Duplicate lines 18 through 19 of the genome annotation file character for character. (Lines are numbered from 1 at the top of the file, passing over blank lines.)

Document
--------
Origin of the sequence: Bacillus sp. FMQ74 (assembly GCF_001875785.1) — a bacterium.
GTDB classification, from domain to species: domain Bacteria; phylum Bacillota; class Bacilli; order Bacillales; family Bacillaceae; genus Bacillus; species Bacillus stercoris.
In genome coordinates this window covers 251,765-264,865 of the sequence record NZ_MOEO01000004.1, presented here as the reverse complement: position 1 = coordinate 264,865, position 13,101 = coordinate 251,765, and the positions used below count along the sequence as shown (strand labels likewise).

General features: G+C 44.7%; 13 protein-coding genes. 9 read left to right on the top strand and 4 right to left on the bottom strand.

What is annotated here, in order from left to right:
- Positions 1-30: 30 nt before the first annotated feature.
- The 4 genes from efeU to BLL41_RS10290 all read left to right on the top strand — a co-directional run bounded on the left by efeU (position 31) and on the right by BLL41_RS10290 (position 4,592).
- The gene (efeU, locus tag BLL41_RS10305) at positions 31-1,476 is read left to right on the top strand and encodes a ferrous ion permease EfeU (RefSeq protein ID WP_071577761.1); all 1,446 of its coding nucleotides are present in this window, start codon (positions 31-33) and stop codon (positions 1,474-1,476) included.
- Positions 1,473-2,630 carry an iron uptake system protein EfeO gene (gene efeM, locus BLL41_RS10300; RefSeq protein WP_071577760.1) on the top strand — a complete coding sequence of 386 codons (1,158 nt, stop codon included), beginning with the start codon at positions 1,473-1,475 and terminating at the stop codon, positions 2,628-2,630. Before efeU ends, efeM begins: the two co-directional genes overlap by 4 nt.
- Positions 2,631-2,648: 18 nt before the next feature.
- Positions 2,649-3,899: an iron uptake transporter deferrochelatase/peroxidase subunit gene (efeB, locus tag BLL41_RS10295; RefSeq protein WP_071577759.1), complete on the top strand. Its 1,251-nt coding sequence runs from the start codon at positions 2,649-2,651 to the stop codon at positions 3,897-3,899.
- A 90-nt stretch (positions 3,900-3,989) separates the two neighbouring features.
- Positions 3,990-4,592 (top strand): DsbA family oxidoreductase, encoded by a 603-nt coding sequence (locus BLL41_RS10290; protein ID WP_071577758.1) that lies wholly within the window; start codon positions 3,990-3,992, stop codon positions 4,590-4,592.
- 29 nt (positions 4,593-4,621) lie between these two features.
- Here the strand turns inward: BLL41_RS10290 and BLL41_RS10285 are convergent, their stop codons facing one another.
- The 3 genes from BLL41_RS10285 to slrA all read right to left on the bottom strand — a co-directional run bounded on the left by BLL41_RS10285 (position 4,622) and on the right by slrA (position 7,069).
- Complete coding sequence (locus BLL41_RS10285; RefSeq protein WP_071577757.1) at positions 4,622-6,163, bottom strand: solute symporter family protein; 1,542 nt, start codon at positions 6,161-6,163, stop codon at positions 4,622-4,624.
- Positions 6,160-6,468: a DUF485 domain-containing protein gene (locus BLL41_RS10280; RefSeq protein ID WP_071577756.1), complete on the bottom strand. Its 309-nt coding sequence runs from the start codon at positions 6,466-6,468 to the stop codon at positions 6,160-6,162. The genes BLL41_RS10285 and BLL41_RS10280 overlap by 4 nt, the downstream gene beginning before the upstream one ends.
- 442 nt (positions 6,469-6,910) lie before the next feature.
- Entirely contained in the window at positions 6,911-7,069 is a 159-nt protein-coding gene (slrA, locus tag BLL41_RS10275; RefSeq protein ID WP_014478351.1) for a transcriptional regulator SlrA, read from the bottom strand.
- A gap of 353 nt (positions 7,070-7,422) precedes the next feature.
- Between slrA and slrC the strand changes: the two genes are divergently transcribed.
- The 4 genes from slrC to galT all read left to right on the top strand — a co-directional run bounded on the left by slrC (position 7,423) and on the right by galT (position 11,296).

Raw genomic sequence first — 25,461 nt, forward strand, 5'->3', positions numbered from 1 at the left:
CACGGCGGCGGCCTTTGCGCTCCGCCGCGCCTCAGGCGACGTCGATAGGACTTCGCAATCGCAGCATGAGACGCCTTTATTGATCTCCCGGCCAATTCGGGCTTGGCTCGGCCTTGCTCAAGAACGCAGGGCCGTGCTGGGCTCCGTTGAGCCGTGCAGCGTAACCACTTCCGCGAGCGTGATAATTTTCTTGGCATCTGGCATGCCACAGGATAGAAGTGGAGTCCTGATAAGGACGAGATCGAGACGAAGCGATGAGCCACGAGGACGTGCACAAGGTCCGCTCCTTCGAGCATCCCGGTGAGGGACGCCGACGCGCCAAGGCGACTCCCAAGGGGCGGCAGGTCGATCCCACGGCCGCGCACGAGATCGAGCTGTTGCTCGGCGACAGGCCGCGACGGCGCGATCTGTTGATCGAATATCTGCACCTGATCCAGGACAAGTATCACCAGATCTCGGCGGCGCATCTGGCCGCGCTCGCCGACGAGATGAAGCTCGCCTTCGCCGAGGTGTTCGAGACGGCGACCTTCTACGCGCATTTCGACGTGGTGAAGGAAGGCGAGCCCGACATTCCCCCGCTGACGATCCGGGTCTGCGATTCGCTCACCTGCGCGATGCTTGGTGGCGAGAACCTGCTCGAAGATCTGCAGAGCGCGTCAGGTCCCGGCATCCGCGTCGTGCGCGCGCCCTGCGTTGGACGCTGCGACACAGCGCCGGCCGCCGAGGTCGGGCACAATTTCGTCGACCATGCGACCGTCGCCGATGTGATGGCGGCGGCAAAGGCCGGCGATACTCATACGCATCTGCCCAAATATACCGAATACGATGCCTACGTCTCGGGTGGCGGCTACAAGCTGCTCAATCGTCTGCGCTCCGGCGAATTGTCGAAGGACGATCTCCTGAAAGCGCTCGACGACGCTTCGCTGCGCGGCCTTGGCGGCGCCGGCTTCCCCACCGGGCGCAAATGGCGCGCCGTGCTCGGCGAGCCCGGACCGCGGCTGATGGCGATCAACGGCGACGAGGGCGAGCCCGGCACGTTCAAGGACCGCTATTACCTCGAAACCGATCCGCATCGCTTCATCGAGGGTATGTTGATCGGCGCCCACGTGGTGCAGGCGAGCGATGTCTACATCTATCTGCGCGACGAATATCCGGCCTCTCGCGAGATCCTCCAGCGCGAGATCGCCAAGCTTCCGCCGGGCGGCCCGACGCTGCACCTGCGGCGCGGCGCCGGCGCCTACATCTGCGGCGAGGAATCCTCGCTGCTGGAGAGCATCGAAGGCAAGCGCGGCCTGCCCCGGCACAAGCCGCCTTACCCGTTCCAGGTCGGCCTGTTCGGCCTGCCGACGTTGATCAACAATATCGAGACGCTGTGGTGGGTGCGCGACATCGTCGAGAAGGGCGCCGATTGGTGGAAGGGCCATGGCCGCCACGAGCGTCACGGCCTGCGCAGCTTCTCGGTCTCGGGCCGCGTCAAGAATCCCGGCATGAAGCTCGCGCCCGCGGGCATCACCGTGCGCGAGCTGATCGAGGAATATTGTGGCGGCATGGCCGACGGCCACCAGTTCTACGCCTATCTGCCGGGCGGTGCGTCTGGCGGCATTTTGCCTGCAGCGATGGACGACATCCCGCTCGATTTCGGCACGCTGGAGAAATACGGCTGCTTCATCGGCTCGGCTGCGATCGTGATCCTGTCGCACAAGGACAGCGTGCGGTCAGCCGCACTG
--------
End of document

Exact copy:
- Positions 6,160-6,468: a DUF485 domain-containing protein gene (locus BLL41_RS10280; RefSeq protein ID WP_071577756.1), complete on the bottom strand. Its 309-nt coding sequence runs from the start codon at positions 6,466-6,468 to the stop codon at positions 6,160-6,162. The genes BLL41_RS10285 and BLL41_RS10280 overlap by 4 nt, the downstream gene beginning before the upstream one ends.
- 442 nt (positions 6,469-6,910) lie before the next feature.